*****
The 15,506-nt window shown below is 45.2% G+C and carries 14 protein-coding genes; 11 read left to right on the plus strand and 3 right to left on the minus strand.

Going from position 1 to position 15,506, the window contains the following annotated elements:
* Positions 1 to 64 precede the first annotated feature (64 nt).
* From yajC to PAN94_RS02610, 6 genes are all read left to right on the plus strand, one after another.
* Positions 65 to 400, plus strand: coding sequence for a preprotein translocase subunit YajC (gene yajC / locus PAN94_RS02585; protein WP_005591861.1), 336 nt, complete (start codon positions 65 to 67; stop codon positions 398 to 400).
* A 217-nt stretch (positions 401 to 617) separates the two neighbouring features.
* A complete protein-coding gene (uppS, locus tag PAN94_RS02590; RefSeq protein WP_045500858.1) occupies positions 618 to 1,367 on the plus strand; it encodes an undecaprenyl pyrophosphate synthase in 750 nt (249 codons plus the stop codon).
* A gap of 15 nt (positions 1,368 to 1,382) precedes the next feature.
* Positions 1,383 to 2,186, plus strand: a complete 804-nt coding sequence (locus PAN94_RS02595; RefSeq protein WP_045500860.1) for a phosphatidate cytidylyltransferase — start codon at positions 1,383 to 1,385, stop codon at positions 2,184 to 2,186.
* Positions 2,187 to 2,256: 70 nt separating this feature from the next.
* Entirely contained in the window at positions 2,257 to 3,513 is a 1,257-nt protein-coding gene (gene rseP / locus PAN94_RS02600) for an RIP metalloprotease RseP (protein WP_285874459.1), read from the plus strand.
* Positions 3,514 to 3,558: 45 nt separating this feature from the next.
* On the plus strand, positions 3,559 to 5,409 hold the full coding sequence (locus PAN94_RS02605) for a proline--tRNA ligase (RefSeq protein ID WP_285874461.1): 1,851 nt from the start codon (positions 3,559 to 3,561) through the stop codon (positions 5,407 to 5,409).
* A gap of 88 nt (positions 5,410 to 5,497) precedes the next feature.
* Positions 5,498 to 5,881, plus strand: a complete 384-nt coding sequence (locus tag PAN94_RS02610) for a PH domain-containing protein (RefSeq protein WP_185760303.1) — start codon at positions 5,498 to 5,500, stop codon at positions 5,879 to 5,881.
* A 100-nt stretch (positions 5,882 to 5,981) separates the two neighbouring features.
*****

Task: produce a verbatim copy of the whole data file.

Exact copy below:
The 15,506-nt window shown below is 45.2% G+C and carries 14 protein-coding genes; 11 read left to right on the plus strand and 3 right to left on the minus strand.

Going from position 1 to position 15,506, the window contains the following annotated elements:
* Positions 1 to 64 precede the first annotated feature (64 nt).
* From yajC to PAN94_RS02610, 6 genes are all read left to right on the plus strand, one after another.
* Positions 65 to 400, plus strand: coding sequence for a preprotein translocase subunit YajC (gene yajC / locus PAN94_RS02585; protein WP_005591861.1), 336 nt, complete (start codon positions 65 to 67; stop codon positions 398 to 400).
* A 217-nt stretch (positions 401 to 617) separates the two neighbouring features.
* A complete protein-coding gene (uppS, locus tag PAN94_RS02590; RefSeq protein WP_045500858.1) occupies positions 618 to 1,367 on the plus strand; it encodes an undecaprenyl pyrophosphate synthase in 750 nt (249 codons plus the stop codon).
* A gap of 15 nt (positions 1,368 to 1,382) precedes the next feature.
* Positions 1,383 to 2,186, plus strand: a complete 804-nt coding sequence (locus PAN94_RS02595; RefSeq protein WP_045500860.1) for a phosphatidate cytidylyltransferase — start codon at positions 1,383 to 1,385, stop codon at positions 2,184 to 2,186.
* Positions 2,187 to 2,256: 70 nt separating this feature from the next.
* Entirely contained in the window at positions 2,257 to 3,513 is a 1,257-nt protein-coding gene (gene rseP / locus PAN94_RS02600) for an RIP metalloprotease RseP (protein WP_285874459.1), read from the plus strand.
* Positions 3,514 to 3,558: 45 nt separating this feature from the next.
* On the plus strand, positions 3,559 to 5,409 hold the full coding sequence (locus PAN94_RS02605) for a proline--tRNA ligase (RefSeq protein ID WP_285874461.1): 1,851 nt from the start codon (positions 3,559 to 3,561) through the stop codon (positions 5,407 to 5,409).
* A gap of 88 nt (positions 5,410 to 5,497) precedes the next feature.
* Positions 5,498 to 5,881, plus strand: a complete 384-nt coding sequence (locus tag PAN94_RS02610) for a PH domain-containing protein (RefSeq protein WP_185760303.1) — start codon at positions 5,498 to 5,500, stop codon at positions 5,879 to 5,881.
* A 100-nt stretch (positions 5,882 to 5,981) separates the two neighbouring features.